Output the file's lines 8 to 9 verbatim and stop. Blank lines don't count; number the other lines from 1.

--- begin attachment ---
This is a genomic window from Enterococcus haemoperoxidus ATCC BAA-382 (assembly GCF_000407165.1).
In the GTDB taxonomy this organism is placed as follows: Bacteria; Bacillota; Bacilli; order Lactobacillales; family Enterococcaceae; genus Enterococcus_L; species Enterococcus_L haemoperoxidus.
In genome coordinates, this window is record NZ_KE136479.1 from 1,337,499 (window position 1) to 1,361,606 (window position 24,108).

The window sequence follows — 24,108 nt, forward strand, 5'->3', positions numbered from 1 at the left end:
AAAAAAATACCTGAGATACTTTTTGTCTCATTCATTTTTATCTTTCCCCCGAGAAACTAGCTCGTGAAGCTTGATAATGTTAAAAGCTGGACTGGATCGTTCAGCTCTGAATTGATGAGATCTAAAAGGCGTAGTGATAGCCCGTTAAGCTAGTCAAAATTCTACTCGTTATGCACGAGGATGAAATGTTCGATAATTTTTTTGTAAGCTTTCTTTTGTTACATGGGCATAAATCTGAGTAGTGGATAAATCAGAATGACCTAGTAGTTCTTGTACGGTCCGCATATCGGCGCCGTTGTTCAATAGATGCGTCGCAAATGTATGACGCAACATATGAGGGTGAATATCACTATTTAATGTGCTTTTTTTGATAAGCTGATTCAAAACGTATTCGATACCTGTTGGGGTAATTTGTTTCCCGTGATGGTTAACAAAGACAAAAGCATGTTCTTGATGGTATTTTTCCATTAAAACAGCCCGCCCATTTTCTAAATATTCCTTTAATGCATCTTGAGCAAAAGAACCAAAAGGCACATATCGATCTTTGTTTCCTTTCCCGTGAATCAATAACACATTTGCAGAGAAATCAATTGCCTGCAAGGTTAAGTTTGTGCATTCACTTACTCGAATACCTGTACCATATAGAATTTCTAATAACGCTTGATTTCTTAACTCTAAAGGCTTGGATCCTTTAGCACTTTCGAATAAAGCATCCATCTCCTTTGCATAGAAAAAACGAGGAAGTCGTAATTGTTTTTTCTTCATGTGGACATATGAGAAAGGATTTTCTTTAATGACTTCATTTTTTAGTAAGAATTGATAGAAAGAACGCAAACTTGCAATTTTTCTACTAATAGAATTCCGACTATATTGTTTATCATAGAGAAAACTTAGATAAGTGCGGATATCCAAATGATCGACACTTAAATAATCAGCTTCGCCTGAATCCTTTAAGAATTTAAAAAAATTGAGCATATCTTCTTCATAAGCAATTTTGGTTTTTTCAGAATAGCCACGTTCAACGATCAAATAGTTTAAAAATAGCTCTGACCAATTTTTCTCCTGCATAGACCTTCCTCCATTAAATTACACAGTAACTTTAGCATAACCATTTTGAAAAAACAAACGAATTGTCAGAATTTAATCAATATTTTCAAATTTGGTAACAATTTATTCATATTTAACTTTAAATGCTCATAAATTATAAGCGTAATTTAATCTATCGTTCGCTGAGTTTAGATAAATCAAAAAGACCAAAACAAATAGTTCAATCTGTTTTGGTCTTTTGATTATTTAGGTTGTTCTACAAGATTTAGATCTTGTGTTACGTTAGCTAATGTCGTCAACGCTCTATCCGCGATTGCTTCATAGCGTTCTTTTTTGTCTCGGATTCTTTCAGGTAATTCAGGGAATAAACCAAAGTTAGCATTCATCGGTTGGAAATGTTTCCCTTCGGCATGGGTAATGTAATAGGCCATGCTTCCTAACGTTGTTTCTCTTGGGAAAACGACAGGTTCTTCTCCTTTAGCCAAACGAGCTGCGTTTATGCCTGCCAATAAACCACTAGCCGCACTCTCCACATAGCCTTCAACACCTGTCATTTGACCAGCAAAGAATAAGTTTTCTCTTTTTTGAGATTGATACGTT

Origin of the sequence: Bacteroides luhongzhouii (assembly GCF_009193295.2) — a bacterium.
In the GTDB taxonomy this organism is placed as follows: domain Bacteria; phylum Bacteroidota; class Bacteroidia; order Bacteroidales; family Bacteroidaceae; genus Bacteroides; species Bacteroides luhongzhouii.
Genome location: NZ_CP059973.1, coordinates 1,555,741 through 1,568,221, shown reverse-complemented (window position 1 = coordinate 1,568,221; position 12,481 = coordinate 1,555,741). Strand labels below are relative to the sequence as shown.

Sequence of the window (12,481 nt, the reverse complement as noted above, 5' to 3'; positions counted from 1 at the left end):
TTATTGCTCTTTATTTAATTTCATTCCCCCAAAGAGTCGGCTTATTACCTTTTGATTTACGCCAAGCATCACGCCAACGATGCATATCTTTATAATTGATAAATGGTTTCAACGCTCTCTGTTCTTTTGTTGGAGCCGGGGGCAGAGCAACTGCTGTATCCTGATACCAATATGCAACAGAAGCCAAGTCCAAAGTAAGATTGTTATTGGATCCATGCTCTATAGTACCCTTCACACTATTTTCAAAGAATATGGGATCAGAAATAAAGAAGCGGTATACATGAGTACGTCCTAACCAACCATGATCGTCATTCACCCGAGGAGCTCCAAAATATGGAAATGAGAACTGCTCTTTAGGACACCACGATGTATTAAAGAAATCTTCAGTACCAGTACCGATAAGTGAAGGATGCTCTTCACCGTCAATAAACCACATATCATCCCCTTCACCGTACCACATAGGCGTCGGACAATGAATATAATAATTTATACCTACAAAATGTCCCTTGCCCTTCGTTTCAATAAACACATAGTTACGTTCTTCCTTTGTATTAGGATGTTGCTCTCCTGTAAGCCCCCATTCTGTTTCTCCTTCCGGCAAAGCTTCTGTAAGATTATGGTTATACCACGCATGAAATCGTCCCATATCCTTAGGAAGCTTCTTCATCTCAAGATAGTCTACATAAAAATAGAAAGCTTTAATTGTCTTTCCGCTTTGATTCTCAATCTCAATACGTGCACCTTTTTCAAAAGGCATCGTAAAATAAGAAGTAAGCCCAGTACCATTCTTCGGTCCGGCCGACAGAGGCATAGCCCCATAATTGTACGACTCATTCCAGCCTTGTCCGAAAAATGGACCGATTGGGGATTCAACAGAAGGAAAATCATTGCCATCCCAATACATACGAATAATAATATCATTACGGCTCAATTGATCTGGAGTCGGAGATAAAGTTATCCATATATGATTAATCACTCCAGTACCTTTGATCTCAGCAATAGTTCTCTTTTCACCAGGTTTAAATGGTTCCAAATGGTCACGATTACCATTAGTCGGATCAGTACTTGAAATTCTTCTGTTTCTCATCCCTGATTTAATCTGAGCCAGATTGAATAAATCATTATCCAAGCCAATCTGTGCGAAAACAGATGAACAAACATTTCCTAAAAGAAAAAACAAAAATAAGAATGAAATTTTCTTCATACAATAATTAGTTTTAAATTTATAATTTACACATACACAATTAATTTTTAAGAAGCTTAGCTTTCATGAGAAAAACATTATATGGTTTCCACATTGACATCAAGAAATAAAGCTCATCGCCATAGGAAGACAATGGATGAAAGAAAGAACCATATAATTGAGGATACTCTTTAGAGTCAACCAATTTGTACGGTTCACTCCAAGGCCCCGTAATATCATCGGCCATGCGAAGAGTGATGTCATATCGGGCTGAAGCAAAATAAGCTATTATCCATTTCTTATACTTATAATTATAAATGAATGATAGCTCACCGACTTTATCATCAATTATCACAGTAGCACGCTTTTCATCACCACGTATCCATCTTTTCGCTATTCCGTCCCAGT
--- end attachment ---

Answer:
Genome location: NZ_CP059973.1, coordinates 1,555,741 through 1,568,221, shown reverse-complemented (window position 1 = coordinate 1,568,221; position 12,481 = coordinate 1,555,741). Strand labels below are relative to the sequence as shown.

Sequence of the window (12,481 nt, the reverse complement as noted above, 5' to 3'; positions counted from 1 at the left end):